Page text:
Bored Panda has created a gallery of people’s recreations of famous works of art at home. “The Getty Museum challenge, where you have to recreate your favorite work of art with 3 things lying around your home, was inspired by the Tussen Kunst en Quarantaine (Between Art and […]
“Being a medieval historian means quite a few things. Among other things, it means you get irrationally irked by the popular usage of medieval as a pejorative, make literally no money at all ever (Haha – I’m not joking, tho. HELP.), and spend a lot of time being […]
Open Culture has a bit on the 4,000 illustrations in Jules Verne’s works, including a link to all of them. “Verne and his editor Pierre-Jules Hetzel commissioned these illustrations from no fewer than eight artists, a group including Edouard Riou, Alphonse de Neuville, Emile-Antoine Bayard, and Léon Benett […]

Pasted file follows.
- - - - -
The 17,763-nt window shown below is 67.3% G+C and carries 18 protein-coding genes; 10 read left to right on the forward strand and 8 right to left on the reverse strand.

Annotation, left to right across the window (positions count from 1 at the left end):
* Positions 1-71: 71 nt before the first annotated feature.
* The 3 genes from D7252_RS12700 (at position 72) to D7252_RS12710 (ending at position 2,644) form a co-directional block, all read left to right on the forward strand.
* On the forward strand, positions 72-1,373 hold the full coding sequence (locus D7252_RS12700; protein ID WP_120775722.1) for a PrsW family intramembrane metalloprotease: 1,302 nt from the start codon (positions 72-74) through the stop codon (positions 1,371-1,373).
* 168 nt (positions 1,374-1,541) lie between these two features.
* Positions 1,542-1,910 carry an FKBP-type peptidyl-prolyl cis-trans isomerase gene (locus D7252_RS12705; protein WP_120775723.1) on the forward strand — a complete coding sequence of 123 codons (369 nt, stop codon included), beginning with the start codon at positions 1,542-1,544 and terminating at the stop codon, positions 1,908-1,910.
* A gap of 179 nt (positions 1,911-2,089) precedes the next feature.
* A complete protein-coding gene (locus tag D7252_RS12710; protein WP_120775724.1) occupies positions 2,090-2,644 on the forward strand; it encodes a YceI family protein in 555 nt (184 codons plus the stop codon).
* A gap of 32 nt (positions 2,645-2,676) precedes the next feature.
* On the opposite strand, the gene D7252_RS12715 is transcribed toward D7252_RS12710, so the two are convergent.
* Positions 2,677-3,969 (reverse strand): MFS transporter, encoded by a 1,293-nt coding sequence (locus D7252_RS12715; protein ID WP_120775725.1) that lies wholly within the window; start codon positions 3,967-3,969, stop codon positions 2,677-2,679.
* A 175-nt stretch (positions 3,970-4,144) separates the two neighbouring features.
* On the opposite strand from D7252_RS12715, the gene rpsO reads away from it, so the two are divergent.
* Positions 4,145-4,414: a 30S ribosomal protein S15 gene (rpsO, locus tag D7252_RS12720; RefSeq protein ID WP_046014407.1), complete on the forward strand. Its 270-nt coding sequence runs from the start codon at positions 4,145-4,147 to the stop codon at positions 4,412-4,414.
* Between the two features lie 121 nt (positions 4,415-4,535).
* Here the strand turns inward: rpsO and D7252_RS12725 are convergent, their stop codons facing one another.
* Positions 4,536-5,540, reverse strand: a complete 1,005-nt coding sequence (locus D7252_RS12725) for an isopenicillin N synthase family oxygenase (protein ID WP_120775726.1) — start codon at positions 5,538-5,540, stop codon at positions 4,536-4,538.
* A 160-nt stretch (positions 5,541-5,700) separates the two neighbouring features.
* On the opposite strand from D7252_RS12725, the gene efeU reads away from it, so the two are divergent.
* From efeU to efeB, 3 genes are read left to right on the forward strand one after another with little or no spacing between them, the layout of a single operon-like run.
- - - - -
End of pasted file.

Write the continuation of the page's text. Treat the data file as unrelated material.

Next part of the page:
At Forget the Film, Watch the Titles, Liselotte Doeswijk has a nice analysis of Maurice Binder’s opening titles for Dr. No. “The mid 1950s was an interesting time for title sequences. The growing popularity of the rivaling medium of television prompted film studio’s to rethink their promotion strategies. […]
The Metropolitan Museum of Art has made 502 art books free and available online for your enjoyment!
At the Vintagent, Paul D’Orléans writes about the history of one-piece utility suits from boilersuits to Catwoman and Girl On A Motorcycle (1968). “The story of the ‘boilersuit’ and its (super)heroic descendants is a curious tale; a purely functional clothing item historically laden with a mix of Utopian […]